The recent closure of parts manufacturer Autodom, the suggestion that Holden is heading for a similar fate, many other manufacturers heading offshore and many more small businesses heading towards bankruptcy is sending a clear message to the federal government and the unions alike - we can no longer afford the so-called ''hard-won award conditions'' that underpin our employment awards, not to mention the 33 per cent increase in compulsory employer super contributions that employers will be forced to pay over the next few years.
Unfortunately we all have to take stock of the situation and all wear some of the pain, not only employers. If the government and unions continue with their no-compromise stance, then I'm afraid that there will be many more employees entitled to generous award conditions that unfortunately don't apply when they're unemployed.
Peter Toscan, Amaroo
Hair shirt of religion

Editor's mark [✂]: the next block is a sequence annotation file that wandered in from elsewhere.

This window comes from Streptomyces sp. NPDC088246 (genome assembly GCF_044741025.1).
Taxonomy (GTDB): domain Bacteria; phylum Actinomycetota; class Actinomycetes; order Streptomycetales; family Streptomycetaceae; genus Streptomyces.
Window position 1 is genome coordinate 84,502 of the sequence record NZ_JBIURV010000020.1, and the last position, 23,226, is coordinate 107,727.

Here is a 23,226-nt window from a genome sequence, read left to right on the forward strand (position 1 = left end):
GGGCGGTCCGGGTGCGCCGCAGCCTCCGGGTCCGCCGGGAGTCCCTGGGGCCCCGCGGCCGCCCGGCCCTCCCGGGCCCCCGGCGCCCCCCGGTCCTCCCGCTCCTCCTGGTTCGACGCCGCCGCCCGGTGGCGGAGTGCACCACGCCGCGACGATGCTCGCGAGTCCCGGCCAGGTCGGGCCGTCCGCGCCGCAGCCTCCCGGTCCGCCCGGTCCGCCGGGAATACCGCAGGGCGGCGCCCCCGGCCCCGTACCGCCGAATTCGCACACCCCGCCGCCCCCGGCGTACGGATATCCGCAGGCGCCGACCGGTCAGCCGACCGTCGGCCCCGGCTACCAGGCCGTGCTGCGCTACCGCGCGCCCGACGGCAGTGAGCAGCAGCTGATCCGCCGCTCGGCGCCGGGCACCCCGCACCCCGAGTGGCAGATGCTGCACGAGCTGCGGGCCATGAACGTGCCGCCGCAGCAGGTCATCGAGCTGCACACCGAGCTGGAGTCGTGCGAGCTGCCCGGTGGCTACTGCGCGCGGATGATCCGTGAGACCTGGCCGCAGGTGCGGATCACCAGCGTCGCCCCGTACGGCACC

Robert Willson (November 6) defends Rupert Shortt's assertion (October 31) ''that the most persecuted religious faith in the modern world is Christianity'', and asks me to provide evidence to the contrary.
The very notion of tallying horrors like the weight of Auschwitz ash, the depth of Rwandan machete wounds or the concentration of blood in Srebrenica soil to tip a set of imaginary horror scales this way and that, so someone can claim ''your prejudice is worse than my prejudice'', is a grotesque exercise designed to inflame deeper intolerance.
Metaphysical belief does not define behaviour. Every religious regime oppresses and is opposed by, among others, citizens of the same faith. How would Willson or Shortt fudge those unfortunates on their silly scales?
Peter Robinson, Ainslie